Deadline passes with no reply to embattled top cop

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Up to the close of the business day yesterday, the Police Service Commission (PSC) had not responded to a letter from suspended Commissioner of Police Wendel Robinson who demanded an immediate reinstatement and to know who signed his latest suspension letter last week.
In the letter to the PSC, dated October 30, Robinson, through his lawyer, Sir Richard Cheltenham, also warned the commission of further legal action for damages following the ruling of High Court Justice Godfrey Smith who agreed with him and ruled on October 26 that his first suspension on April 5 was unlawful.
The attorney wrote, “We would be grateful if you would advise, by Friday 2nd November, 2018, who signed this letter and whether he/she was authorised so to do. Finally, we would appreciate having disclosure of the minutes of the meeting at which the decision to suspend the Commissioner was made.”
On October 26, OBSERVER media reported that the embattled police chief won his challenge against his suspension of April 5 and moments later he was suspended for a second time. The first suspension was done pending an investigation into allegations that Robinson made unwanted sexual advances towards three of his male subordinates and then sought to punish at least one of them who allegedly rejected those advances.
That probe was done in August and in early October, he was slapped with five disciplinary charges of discreditable and oppressive conduct. Two weeks later, he won the challenge to that first suspension but his celebration of victory was short-lived as the PSC suspended him again that day.
That second suspension was done pending a hearing of the same recently filed internal disciplinary charges.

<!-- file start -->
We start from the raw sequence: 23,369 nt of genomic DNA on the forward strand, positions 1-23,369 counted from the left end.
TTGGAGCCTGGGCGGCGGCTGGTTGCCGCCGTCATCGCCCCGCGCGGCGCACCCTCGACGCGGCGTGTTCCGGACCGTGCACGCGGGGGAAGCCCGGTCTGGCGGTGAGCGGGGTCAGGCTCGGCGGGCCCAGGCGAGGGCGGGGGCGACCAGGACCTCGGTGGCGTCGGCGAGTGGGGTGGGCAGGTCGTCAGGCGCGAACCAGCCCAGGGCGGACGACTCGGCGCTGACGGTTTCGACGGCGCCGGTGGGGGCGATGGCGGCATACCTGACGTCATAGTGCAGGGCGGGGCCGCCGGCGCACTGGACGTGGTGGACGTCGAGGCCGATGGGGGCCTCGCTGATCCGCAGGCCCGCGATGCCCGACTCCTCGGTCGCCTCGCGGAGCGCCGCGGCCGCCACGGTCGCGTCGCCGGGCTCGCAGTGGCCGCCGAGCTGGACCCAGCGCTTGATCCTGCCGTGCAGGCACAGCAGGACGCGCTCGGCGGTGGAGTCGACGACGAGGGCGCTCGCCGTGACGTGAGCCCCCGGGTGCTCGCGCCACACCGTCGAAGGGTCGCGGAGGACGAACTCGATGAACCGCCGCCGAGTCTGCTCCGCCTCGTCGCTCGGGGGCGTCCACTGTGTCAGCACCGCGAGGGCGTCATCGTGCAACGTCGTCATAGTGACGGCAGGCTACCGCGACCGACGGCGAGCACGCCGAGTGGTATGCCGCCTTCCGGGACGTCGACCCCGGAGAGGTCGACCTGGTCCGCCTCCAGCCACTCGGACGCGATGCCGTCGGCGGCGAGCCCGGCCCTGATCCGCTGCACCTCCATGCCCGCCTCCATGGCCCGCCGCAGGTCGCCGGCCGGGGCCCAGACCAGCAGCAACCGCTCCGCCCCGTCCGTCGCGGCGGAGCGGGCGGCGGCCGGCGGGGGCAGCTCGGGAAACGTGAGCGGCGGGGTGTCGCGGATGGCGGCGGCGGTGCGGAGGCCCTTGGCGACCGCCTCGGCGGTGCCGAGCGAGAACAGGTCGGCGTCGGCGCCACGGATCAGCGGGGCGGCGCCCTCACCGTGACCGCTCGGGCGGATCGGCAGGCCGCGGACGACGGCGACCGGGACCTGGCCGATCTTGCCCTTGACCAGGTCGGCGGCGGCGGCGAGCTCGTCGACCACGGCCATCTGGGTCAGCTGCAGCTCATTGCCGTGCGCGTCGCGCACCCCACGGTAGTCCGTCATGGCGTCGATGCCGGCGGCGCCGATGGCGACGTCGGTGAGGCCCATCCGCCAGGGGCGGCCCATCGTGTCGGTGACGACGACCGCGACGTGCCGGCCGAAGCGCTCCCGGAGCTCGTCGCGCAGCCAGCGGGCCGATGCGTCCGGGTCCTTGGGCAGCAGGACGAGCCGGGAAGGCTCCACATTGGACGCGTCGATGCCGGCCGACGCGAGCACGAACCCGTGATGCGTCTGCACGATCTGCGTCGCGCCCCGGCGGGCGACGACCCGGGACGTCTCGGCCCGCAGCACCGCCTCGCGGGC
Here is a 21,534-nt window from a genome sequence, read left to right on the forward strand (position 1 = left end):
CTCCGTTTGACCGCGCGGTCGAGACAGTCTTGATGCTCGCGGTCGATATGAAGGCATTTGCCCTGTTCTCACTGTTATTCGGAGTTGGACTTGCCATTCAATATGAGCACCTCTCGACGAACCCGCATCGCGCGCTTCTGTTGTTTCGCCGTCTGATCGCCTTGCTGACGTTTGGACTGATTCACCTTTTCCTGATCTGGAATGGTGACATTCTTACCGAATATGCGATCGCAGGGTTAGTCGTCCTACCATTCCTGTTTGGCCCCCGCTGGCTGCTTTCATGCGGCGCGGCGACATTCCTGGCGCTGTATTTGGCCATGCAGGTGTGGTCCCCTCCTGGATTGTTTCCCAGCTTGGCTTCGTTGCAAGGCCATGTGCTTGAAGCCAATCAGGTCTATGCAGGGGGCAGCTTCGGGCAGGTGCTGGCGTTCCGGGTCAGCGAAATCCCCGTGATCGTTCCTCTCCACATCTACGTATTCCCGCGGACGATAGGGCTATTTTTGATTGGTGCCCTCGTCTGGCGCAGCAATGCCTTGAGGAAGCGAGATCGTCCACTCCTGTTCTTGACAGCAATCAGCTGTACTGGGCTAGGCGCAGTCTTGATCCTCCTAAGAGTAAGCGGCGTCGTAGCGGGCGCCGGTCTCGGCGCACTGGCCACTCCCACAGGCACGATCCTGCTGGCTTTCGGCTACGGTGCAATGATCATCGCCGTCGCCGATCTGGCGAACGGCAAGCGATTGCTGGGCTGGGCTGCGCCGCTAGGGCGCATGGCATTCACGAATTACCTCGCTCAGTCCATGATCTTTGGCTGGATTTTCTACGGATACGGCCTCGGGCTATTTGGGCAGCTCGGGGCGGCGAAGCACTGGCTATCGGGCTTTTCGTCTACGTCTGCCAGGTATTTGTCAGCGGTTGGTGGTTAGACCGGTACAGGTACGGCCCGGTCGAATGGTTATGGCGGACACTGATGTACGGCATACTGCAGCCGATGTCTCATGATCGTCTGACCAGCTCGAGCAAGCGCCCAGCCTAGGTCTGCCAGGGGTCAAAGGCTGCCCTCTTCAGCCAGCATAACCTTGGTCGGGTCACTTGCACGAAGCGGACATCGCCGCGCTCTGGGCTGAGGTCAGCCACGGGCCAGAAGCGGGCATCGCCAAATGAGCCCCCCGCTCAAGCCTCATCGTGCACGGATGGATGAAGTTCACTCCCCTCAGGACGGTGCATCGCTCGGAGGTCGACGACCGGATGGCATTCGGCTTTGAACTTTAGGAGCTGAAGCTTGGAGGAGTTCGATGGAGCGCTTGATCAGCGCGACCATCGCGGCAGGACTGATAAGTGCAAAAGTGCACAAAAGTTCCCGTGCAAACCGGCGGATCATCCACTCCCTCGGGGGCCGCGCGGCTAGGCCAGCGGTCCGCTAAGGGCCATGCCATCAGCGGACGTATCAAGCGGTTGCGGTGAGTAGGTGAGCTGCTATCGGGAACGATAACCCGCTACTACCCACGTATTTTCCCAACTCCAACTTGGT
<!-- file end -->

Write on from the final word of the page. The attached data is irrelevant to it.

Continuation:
But, Robinson’s lawyer has noted that Justice
Smith’s ruling clearly points out that the laws/Regulations under which the probe was done and upon which the new suspension is hinged, do not apply to the post of Commissioner of Police.
The lawyer said, “The question of the applicability of the Regulations on which the disciplinary charges are based has been determined by the High Court and that decision is binding on the Commission. In the events that have happened please be advised that the Commissioner will be seeking both exemplary and aggravated damages against the Commission.”
Robinson’s attorney said the Commission’s conduct in this matter continues to be oppressive, arbitrary and/or unconstitutional. It is also unreasonable, the lawyer said.
Sir Richard also used words such as “unconscionable” and “unwarranted” to describe the charges and suspension, while he noted that the suspension is without an end-date.
 Therefore, he has asked “the Commission to resile from the unlawful course on which it has embarked and restore the Commissioner to his substantive post with immediate effect.”
He said that anything to the contrary is disrespectful to the court and disregards the judgment of Justice Smith and an attempt to erode the rule of law in Antigua and Barbuda.
According to him, another error was that the charges against Robinson were laid by Special Constables who have no authority to lay or prosecute disciplinary charges under the Laws of Antigua and Barbuda.
Robinson, through his lawyer, argued that the police service commission has once again failed to afford him his right to natural justice.
He alleged that he was never given a chance to defend himself and he has not even seen the report regarding the probe into his conduct and the charges that resulted from it.
“The Commission has also, once again, failed to afford the Commissioner the most basic of the natural justice rights – the right to be heard before a step averse to his interest is taken. The Court noted at para. 50 that the loss of his office can [be] viewed as a penalty and made reference to the huge publicity which this case has attracted,” the letter to the PSC read.
Still, further, the Commission had again failed to advise the Commissioner of the procedure which it intends to follow in his case, Sir Richard noted.
Late yesterday, attorney Dr. David Dorsett confirmed to OBSERVER media that the commission, which he represents, had not yet responded to Robinson’s letter. He explained that the legal team received the letter earlier this week and there just wasn’t enough time to meet since it was served on Wednesday and Thursday was a holiday.
He said in “due course” the commission will respond.

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